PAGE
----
Women and Money: How To Gain Confidence
by Theresa Claire, CFP®
"Will your wife be joining us today?" I ask a husband before a financially planning meeting.
"No, she has no interest," he replies.
This scenario plays out more often than you might expect. I often wonder about women who don't attend those meetings. Is she busy, afraid, confused, intentionally being kept in the dark, or truly not interested? Of course, couples delegate in marriage. It's natural for one spouse to do most meal preparation, cleaning, and scheduling children's activities. While the other takes care of the lawn, car maintenance and repairs, and the household finances. However, delegating does not necessarily mean disinterest. Research shows that most women want to learn, but a lack of confidence holds them back.
Why Women Let Him Worry About It?
Men and women have different psychological and biological reactions to stress. Money worries can be stressful, and because women worry more than men, many female partners continue to defer financial decisions to their male counterparts. In 2020, UBS surveyed women who share at least $250,000 in investable assets with a male partner. The survey revealed that even highly educated millennial women with high-paying jobs were more likely to defer financial decision-making to their male partners. Almost half of all women (49%) allow their spouses to take the lead, including 54% of millennial women.
In "What Women Want," a popular movie from the year 2000, Mel Gibson's character, Nick Marshall, gains the ability to hear women's thoughts. He hears women worrying about their relationships, children, jobs, health, lack of accomplishments, and what others think about them. Worrying about all those things can be exhausting, and most women want to stop worrying and feel confident that everything will work out.
What Women Really Want
Hiding behind the veil of delegation, though, are women that secretly want to know but are afraid to ask. According to Fidelity's Money Fit Women Study, most women (92%) want to learn more about financial planning, and "83% want to get more involved in their finances within the next year." But women are less likely to bring up these topics because they feel uncomfortable, nervous, or intimidated.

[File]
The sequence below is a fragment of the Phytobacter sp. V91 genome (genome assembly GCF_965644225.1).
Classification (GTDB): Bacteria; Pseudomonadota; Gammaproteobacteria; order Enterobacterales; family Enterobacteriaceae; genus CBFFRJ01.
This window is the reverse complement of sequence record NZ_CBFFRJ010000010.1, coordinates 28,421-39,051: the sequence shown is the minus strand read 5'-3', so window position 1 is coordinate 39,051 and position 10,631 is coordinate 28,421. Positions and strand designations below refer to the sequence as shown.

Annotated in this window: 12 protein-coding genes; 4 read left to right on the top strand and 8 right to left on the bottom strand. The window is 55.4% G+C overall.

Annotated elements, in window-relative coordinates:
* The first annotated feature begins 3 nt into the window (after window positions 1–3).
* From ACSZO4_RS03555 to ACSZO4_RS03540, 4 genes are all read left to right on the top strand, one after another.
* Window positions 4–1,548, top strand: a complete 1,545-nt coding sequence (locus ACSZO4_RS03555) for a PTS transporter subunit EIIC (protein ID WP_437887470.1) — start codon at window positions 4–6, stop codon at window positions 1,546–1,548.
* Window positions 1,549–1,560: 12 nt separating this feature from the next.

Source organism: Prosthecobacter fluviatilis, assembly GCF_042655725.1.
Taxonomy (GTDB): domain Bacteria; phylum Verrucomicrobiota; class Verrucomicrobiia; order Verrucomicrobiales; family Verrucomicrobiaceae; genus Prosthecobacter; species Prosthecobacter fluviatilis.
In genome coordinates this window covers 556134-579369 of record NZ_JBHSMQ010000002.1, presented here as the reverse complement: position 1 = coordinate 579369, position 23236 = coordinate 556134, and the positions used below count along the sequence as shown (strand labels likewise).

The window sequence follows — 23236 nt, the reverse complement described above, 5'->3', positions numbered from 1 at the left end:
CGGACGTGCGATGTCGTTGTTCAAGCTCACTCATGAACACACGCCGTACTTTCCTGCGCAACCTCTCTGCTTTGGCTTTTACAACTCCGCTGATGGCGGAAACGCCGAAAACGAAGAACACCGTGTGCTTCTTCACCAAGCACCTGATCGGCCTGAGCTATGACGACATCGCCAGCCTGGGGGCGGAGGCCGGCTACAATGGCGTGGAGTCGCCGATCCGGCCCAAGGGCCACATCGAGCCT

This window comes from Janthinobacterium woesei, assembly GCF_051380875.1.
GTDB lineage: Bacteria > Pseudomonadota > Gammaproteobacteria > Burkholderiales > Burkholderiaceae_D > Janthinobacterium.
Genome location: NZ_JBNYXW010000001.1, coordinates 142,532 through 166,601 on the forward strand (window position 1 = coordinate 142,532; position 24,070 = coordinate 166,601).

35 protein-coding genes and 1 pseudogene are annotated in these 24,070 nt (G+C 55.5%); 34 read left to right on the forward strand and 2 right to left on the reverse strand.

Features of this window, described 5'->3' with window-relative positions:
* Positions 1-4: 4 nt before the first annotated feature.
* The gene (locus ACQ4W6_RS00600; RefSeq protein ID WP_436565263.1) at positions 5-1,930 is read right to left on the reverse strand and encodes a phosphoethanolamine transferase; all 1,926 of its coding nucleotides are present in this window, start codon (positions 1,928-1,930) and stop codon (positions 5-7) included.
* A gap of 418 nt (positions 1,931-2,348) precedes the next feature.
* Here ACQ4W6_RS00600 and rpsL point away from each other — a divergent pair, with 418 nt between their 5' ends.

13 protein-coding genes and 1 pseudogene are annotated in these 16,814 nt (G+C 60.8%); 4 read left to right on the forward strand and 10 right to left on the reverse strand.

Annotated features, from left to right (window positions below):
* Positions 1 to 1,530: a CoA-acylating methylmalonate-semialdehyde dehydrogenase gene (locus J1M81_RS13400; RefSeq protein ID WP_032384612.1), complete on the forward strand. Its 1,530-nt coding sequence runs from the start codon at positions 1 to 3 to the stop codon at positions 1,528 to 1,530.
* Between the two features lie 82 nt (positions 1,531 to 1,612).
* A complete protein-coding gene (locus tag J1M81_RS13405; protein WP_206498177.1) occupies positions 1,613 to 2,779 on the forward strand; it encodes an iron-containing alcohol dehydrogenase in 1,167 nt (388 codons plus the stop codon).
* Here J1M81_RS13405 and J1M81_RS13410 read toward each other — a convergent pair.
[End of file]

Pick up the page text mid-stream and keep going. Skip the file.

Delegating financial decision-making is one way to feel confident that everything is going to work out. But staying in the dark about finances with blind trust can be dangerous. What if he becomes incapacitated, asks for a divorce, or dies unexpectedly? Instead of delegating all financial control, learning and understanding the plan is the best way to gain confidence and feel empowered.
When it comes to finances, worry is alleviated when we take action. For example, if we worry about paying late fees, we pay our bills on time. If we worry about our credit score, we keep our credit usage low and never miss a credit card payment. If we worry about filing tax returns, we hire an accountant. And, if we worry about saving enough for retirement, we may skip the $6 latte and choose to fund our retirement accounts instead. Over time, confidence in our actions replaces worry.
If you are a woman who has been delegating financial decisions, but want to learn about money and investing, start with the basics. Take the "Smart Women Finish Rich" Financial Knowledge Quiz to find out what you want to know. Then, talk to your partner about it. For women who live near Bloomington, Indiana, you're invited to bring your questions to a fun evening with Women, Wine, and Wisdom on August 29, 2022. Sign up by clicking the link below: